Created in 1971, its first two tournaments were won by Deane Beman who later served a long term as PGA Tour commissioner. Very few of the next 47 were won by players of that high a profile. First-time PGA Tour winners were in abundance, but the tourney’s pork chop sandwiches became a tasty trademark for the event.

The tournament was played under a variety of titles, mostly at Oakwood Country Club on the Illinois side, until Moline-based John Deere hooked up with the PGA Tour as its Official Golf Course Equipment Supplier and took charge of the tournament in 1998.

By 2000 the tourney had a new home at TPC Deere Run, an open-to-the-public course designed by Illinois native D.A. Weibring who won the tournament three times before focusing on course architecture. TPC Deere Run,  well-received by PGA Tour players, is a source of pride for the community’s golfers and it’s also hosted the Advocate Professional Golf Association, a feeder circuit for minority golfers to get on the Korn Ferry Tour, and the National Assocation of lntercollegiate Athletics national championship.

The par-71 course that Weibring designed hasn’t changed much over the last two decades.  The tee box on the fifth hole was extended to give the course more length.  That was about it.  The routing and greens never changed and the bunkers were simply updated to improve drainage. Paul Goydos holds the course record of 59, set in 2010, and Michael Kim has the tournament scoring record with his 27-under-par 257 that produced an eight-stroke victory in 2018.

Peterson made a successful strategic move to improve the quality of the fields when – rather than raise the purse – he hired a jet to take players from the Quad Cities Airport on the night after the final round directly to the British Open site.  Such a travel benefit made players less reluctant to make the expensive trip  across the pond early.

This year, because of the pandemic, a report surfaced that the JDC wouldn’t be offering a British Open exemption to its champion.  That was later dismissed so the tourney will go on as usual  with Steve Stricker and Zach Johnson its top stars. Johnson has long been on the tourney’s board of directors. Ryder Cup captain Stricker had the only three-peat in tourney history, winning in 2009, 2010 and 2011.

Defending champion this year is South African-born Dylan Frittelli, who starred on an NCAA champion University of Texas team that also included Jordan Spieth.  Spieth and Frittelli are among 23 players who earned their first PGA Tour victory in the Quad Cities. Spieth won in 2013 and 2015 and hasn’t been back since.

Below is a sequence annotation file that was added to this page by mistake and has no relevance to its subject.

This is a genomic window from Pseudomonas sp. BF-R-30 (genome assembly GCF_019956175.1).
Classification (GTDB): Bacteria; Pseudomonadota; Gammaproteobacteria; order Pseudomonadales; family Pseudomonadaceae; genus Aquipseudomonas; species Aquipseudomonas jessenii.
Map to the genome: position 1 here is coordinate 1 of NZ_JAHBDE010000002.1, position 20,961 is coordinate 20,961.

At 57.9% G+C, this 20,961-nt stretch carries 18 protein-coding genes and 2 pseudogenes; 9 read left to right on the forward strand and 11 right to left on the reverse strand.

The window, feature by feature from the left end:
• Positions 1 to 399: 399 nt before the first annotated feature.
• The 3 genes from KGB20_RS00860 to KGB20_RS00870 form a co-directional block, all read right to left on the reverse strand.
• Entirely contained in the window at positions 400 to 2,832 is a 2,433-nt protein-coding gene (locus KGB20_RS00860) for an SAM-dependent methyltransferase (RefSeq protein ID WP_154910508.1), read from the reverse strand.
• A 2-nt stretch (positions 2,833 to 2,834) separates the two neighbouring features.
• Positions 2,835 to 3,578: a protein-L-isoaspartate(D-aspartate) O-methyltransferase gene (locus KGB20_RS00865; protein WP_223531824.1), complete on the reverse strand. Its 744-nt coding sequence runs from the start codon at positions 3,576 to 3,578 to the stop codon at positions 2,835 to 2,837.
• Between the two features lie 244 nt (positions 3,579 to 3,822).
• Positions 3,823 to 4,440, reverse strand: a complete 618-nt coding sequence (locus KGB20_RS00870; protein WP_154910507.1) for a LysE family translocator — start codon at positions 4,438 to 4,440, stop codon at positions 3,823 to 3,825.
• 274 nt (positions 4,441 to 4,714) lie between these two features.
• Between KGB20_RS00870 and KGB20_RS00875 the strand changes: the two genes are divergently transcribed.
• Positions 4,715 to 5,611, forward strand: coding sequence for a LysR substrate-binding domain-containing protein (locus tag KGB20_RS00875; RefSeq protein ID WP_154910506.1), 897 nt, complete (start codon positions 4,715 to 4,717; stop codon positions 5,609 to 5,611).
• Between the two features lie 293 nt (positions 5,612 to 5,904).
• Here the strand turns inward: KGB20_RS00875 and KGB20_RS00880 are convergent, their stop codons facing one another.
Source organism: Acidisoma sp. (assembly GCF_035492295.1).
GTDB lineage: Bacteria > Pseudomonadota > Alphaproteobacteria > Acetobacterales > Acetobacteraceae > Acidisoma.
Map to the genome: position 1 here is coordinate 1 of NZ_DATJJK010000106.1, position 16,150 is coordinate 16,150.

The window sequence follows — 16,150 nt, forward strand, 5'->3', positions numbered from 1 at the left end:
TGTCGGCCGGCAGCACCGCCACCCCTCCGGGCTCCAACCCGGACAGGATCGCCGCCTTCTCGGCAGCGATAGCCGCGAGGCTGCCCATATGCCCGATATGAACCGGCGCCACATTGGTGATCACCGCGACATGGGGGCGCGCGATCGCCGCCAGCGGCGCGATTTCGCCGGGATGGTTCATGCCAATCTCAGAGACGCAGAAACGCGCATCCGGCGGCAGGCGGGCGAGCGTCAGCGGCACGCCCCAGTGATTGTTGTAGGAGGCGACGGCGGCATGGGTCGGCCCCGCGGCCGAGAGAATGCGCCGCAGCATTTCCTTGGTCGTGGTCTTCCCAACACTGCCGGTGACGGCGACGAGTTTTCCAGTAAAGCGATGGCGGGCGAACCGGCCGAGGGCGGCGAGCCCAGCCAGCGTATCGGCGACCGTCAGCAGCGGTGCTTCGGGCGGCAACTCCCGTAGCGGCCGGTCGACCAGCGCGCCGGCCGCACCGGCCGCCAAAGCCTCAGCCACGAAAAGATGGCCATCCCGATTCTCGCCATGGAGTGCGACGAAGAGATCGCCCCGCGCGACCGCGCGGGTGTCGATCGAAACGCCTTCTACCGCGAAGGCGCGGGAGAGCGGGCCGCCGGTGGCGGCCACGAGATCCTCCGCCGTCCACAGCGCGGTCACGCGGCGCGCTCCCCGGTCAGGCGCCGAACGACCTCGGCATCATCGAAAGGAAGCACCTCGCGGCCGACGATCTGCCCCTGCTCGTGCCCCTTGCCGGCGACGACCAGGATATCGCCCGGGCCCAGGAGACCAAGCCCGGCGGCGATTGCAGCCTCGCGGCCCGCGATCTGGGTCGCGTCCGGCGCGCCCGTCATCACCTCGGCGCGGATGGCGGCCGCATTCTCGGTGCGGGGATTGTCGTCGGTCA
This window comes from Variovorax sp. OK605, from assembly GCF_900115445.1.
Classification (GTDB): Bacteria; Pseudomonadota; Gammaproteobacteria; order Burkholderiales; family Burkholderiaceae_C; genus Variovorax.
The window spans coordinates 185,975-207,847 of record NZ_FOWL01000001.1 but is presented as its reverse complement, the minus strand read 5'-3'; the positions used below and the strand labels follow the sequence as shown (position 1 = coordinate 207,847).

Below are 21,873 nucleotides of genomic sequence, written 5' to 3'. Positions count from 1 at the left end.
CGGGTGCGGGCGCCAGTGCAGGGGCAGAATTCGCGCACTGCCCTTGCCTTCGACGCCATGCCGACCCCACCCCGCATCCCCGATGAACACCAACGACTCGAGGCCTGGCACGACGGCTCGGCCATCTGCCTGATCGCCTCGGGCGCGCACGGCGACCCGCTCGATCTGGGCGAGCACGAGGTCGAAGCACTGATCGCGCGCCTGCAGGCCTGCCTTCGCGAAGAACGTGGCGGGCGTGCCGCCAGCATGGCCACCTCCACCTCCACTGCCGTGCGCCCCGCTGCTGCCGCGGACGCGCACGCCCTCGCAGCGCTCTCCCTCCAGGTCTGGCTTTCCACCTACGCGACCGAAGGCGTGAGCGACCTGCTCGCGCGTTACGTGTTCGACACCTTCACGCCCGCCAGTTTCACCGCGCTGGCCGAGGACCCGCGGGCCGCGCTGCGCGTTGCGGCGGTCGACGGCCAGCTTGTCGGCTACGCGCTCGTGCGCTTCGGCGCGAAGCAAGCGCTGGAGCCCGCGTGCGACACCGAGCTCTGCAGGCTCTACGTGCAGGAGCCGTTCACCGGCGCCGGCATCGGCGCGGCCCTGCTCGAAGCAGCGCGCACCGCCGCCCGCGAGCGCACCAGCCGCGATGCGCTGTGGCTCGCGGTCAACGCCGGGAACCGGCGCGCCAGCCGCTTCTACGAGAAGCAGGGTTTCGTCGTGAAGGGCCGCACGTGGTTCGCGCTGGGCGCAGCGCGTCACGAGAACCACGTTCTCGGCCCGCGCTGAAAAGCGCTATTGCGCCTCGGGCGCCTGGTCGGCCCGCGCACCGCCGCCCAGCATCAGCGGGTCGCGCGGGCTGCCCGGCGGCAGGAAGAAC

The big winner at the John Deere Classic, though, has been the area charities. Since 1971 the tourney has raised over $120 million for charities, and over 90 percent of that came since John Deere became the title sponsor. Even with the tourney not held in 2020 the event’s Birdies for Charity program made a $12.2 million donation to 465 charities.

 

Illini alum Nowlin is now two-for-two in state open tourneys

Tristyn Nowlin finally won a big golf tournament at Mistwood on Wednesday.

The University of Illinois graduate student from Richmond, Ky., who turned pro two weeks ago, was a runner-up on te Romeoville course twice in 2018.  That year she dropped a match play final to Emilee Hoffman in the Women’s Western Amateur and was edged by Northwestern alum Hannah Kim in a three-day, 54-hole stroke play format at the Phil Kosin Illinois Women’s Open.

Nowlin wasn’t stymied playing a third different competitive format at Mistwood – 54 holes over just two days – in her return to the IWO. She held off another graduate student who just turned pro, Loukyee Songprasert, in a tense final round to keep her winning streak alive in state open tournaments.

Last week Nowlin won the Michigan PGA Women’s Open at Crystal Mountain.  She’ll follow her win in the IWO with state opens in her home state of Kentucky next week and then compete in similar events in Tennessee and Florida before going to the Symetra Tours qualifying tournament at Mission Inn in California in the fall.

“This whole week was a real blast,’’ said Nowlin.  “This course welcomes you right in, and those previous tournaments gave me a little edge, in that I knew I could play well here.’’

After going 69-69 in the tourney’s 36-hole opening day on Tuesday she managed a 70 on Wednesday to finish at 8-under-par 208. That was two better than Songprasert, who shot the best round of the week – a 67 on Tuesday to get within a shot of Nowlin going into the final 18.

Songprasert, who attended high school in Thailand before doing her undergraduate work at West Texas A&M, pulled even twice in the final round before Nowlin took the lead for good at No. 16. She made birdie there and Songprasert three-putted the next hole for a bogey to fall two shots back.  Both parred the finishing hole.

“In the second round I was more aggressive, and it turned out real good,’’ said Songprasert, who is living in Bloomingdale this summer and working at Medinah Country Club under the guidance of director of instruction Travis Johns. “Today I tried to be more aggressive again, because I was behind, but it didn’t happen. I lipped out four or five birdie putts.’’